I understand that as an entrepreneur, you want to stand out and be different. So the urge is to always break the rules slightly to appear different. That may seem like a good idea at the time but from the perspective of the end user it is just a jarring experience. They should know exactly where everything is and intuitively understand the UX flow. That is what I mean by not reinventing the wheel, stick to what the users know.
The second tip would be to pay close attention to the user flow within your app. Don’t just think that because an element follows the Material Design spec that it is the correct element for that job in the app. Yes, gmail uses a floating action button but that doesn’t mean that it is always the best choice for you.
Always ask yourself, does it add to the user experience of the app? Does it feel intuitive? Is it hindering some action from within your app. If you remain constantly critical then you will be able to see when you are making a “good” material element that just doesn’t work in your particular application.
Another point would be kind of linked to the above point, which is that the content should be the focus, not material design. In fact, if a user doesn’t notice your app is material design then you have done your job right. If they don’t notice it, that means that the experience was so seamless and so intuitive they didn’t need to think about it. Big win! So make sure the content is top quality and is the focal point of the app, not the material elements themselves. They are only there to serve the content anyway.
The final point I would touch on is regarding animations. We all love animations, but it is very easy to overdo them. They should again seamlessly fit into the UI. This is a mistake I made a lot when I was getting started.
I was just throwing in animations just for the sake of having animations. The animation should look like it is part of the experience – not just an afterthought. If it looks like you made the app and added the functionality then just threw some animations at it after the fact, that will show and you user’s won’t enjoy it.
However, if the animation looks like it is an intrinsic part of the UI and the UI couldn’t exist without it then you have done a good job. An example I found that illustrates this is here. I know this isn’t an android app, but the material design concept is there. Notice how the button itself becomes the register screen in an animated fashion. The animation is an intrinsic part of the UI. This is much better than pressing the button and just having the register page appear from nowhere.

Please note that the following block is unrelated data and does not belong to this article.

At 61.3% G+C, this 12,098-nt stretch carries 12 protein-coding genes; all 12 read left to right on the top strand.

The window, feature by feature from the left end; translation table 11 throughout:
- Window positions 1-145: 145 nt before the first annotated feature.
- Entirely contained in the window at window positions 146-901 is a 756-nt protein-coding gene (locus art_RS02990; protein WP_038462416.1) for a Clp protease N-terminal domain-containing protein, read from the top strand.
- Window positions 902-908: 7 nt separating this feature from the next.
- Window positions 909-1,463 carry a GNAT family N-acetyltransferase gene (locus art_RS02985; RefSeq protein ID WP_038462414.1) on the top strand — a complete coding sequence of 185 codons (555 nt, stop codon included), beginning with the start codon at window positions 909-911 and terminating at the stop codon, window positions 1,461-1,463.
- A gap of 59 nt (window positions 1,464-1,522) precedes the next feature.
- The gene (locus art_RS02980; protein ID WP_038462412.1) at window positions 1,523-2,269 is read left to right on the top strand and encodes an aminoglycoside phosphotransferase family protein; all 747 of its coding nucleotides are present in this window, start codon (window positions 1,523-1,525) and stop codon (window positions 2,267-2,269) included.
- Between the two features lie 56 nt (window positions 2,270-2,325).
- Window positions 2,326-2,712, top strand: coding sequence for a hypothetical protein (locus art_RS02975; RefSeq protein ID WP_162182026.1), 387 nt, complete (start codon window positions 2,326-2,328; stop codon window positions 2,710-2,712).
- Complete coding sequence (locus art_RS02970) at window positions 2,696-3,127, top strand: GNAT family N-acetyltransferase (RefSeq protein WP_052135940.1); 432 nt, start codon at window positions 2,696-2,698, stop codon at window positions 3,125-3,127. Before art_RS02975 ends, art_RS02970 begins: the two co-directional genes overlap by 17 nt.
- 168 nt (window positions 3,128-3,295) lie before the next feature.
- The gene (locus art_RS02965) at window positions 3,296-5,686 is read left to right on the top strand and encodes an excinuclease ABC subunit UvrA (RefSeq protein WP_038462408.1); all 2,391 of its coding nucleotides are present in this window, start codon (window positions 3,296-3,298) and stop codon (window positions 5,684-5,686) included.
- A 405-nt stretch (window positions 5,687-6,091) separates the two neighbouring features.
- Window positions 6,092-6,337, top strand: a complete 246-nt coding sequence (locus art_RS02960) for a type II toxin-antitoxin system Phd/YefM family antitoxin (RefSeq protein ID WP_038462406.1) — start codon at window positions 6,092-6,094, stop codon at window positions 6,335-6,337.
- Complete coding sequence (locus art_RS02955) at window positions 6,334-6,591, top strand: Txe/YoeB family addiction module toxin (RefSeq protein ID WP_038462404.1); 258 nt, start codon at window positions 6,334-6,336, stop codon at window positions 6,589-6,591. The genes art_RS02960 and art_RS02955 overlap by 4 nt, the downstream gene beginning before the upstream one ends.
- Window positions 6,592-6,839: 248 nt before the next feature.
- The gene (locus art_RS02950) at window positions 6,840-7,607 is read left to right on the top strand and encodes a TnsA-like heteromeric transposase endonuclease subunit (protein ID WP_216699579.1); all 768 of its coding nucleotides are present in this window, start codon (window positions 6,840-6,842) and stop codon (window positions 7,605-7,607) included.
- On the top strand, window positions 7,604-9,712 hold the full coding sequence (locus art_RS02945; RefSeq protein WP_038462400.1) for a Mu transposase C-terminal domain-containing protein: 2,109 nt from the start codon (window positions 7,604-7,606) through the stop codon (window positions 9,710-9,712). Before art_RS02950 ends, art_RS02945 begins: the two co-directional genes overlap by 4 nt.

#5 Focus on research, resource and testing
As a product designer the 3 main tips I would give revolve around probably the most empirical elements of the design flow: research, resource, and testing. Links and materials for the first two for these are plentiful online, the best of which, unsurprisingly, are provided by Google themselves.
material.google.com is a quintessential reference point for any designer working on an Android application, but I get the feeling that very few actually take the time to read through the guide prior to embarking on a project. Even if you have worked on Android apps before, refresh your memory and see if there have been any updates to the visual language — a few hours doing this at the beginning of a project could potentially shave off days from the designing process.
The guide is extremely thorough, so being acquainted with its principles will likely help with problem solving further down the line. The Elevation and Shadows section is particularly illuminating, and heavily influenced our final design and approach for the new Lingvist app.
If the product you are creating will work on multiple operating systems, try and conduct your research before work commences on any platform. It’s only natural that your results and findings will feed into all of them. Be flexible though. For instance, if you had to compare the visual language and interactions we’ve used for our Android app and iOS app, you will see some subtle differences: the rounded corners; the drop shadow size; the navigation structure; etc.
Whilst this may have had a slight impact on our overall brand continuity, that’s a small price to pay when one considers the sense of belonging the application has within a specific OS environment. This in-turn equates to a massive usability win, achieved through minimal amount of work.